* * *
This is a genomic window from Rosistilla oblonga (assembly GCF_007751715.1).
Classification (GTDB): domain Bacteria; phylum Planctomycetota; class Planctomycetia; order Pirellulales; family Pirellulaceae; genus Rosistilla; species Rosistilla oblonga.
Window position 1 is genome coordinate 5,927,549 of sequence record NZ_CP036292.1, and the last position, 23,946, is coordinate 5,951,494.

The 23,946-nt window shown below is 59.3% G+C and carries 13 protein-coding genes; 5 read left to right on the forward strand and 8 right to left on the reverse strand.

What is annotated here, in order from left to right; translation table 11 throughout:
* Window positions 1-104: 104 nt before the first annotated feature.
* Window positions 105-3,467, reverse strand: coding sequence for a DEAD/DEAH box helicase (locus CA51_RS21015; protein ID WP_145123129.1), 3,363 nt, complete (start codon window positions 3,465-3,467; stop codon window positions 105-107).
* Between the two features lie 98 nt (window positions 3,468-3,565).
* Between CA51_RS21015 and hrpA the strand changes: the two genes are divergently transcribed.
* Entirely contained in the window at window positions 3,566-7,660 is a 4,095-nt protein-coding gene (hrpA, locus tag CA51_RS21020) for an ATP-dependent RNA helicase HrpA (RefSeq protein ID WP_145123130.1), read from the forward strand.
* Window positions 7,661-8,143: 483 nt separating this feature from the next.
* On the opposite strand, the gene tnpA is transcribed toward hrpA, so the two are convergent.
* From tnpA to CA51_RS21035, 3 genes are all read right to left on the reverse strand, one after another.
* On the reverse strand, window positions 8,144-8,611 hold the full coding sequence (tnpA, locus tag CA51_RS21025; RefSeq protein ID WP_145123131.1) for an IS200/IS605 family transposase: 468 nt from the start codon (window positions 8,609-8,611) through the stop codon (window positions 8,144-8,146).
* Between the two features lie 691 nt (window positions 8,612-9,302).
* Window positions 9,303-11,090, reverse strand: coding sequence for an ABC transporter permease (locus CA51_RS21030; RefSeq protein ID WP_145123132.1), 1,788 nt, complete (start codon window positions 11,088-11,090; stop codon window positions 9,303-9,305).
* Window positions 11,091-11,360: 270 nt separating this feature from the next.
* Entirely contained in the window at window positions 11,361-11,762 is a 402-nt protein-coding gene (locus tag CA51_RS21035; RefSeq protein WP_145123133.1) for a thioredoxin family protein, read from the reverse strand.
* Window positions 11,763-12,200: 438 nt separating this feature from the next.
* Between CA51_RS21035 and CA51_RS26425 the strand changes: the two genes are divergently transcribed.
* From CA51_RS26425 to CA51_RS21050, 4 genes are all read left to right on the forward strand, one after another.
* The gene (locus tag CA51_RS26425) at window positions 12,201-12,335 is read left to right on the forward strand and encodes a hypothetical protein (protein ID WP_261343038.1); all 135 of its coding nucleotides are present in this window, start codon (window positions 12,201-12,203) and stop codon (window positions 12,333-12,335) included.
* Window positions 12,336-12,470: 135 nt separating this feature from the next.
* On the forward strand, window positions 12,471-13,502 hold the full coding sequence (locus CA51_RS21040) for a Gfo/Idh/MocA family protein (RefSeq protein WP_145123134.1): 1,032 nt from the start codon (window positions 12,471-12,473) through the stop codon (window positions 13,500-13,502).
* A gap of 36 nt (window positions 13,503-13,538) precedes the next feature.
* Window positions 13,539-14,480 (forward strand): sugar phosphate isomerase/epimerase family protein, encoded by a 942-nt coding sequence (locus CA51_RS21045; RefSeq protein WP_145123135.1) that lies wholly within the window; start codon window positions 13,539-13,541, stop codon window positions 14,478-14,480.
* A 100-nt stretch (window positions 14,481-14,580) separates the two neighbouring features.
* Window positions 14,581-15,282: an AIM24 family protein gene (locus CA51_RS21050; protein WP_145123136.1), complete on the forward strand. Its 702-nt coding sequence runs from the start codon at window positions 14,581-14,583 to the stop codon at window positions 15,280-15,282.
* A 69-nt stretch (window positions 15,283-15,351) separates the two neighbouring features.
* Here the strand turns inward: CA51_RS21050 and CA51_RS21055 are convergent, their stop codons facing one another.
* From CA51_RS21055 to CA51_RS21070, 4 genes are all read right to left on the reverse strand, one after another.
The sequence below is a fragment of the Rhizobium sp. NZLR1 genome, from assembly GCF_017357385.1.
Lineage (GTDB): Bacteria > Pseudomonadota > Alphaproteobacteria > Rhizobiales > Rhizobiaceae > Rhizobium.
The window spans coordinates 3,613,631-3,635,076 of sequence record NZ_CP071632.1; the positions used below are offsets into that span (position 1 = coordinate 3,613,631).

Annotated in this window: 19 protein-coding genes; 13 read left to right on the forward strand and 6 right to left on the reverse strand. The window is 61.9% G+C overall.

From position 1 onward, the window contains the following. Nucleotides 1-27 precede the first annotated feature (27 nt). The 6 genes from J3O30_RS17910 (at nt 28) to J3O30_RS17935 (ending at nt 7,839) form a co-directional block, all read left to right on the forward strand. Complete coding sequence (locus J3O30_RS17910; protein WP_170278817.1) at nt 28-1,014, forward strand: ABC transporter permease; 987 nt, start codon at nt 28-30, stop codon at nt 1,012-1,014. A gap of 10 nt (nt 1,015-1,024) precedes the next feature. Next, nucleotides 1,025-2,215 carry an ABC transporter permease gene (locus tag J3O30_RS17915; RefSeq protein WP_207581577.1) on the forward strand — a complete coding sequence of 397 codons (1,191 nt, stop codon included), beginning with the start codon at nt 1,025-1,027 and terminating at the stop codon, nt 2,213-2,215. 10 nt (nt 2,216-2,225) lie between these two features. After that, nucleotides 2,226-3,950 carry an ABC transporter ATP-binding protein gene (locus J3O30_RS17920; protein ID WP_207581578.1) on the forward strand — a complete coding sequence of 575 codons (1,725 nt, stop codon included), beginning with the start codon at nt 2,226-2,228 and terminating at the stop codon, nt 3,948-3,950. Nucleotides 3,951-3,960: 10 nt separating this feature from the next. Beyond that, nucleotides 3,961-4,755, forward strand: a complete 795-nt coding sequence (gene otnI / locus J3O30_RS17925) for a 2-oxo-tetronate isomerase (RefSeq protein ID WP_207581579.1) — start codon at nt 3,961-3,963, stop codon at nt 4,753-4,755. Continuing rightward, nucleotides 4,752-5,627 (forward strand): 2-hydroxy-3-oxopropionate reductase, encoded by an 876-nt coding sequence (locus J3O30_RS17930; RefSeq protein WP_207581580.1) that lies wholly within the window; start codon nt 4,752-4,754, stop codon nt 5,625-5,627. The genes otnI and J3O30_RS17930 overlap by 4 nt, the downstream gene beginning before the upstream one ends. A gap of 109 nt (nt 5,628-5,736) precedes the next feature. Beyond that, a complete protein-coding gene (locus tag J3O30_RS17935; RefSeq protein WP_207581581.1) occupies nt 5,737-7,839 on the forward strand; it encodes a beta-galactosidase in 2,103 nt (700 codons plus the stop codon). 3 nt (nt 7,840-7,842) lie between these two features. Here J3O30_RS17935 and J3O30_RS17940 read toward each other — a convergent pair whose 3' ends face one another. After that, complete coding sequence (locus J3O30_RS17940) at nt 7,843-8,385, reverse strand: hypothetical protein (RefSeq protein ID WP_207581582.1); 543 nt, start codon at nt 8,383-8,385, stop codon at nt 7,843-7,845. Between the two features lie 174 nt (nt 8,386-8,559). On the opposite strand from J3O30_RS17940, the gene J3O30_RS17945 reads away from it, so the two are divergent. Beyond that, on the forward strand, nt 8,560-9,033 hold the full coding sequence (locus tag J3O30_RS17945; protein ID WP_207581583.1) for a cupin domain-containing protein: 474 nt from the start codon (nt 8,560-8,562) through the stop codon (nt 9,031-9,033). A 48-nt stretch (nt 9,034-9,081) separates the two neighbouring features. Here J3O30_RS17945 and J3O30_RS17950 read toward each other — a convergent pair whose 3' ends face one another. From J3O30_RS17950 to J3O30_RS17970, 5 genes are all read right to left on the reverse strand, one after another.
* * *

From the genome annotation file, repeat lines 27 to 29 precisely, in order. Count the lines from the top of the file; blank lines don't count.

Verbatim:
* A 100-nt stretch (window positions 14,481-14,580) separates the two neighbouring features.
* Window positions 14,581-15,282: an AIM24 family protein gene (locus CA51_RS21050; protein WP_145123136.1), complete on the forward strand. Its 702-nt coding sequence runs from the start codon at window positions 14,581-14,583 to the stop codon at window positions 15,280-15,282.
* A 69-nt stretch (window positions 15,283-15,351) separates the two neighbouring features.